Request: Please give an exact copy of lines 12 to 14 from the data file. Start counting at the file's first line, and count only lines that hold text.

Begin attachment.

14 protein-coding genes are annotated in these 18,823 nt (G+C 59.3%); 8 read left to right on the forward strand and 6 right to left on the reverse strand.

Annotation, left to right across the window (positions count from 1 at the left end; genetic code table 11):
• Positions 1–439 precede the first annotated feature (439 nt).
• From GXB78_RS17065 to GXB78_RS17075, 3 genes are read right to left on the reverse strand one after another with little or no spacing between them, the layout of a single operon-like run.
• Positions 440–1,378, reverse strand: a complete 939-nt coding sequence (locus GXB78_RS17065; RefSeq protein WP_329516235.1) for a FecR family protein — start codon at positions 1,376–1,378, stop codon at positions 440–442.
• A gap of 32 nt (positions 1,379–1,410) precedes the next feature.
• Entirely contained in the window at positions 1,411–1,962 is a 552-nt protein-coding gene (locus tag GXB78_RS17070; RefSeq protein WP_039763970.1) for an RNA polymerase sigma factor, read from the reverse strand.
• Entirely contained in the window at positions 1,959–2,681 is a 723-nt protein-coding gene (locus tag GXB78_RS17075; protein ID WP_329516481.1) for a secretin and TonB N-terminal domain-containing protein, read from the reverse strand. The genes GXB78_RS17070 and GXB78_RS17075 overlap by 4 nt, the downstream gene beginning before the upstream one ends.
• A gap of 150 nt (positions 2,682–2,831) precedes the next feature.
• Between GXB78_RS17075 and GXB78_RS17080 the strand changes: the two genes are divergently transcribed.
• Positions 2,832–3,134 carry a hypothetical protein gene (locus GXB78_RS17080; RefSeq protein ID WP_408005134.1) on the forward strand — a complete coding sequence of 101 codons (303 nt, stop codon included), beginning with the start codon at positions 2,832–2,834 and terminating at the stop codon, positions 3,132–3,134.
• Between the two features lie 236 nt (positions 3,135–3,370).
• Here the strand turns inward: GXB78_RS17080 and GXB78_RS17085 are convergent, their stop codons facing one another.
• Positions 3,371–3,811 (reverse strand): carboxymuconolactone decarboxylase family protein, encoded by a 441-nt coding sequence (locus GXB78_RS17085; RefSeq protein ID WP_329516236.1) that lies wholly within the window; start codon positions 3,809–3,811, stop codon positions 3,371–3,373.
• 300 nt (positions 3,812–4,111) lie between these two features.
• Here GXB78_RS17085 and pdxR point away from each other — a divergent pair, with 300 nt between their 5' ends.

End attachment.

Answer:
• Between the two features lie 236 nt (positions 3,135–3,370).
• Here the strand turns inward: GXB78_RS17080 and GXB78_RS17085 are convergent, their stop codons facing one another.
• Positions 3,371–3,811 (reverse strand): carboxymuconolactone decarboxylase family protein, encoded by a 441-nt coding sequence (locus GXB78_RS17085; RefSeq protein ID WP_329516236.1) that lies wholly within the window; start codon positions 3,809–3,811, stop codon positions 3,371–3,373.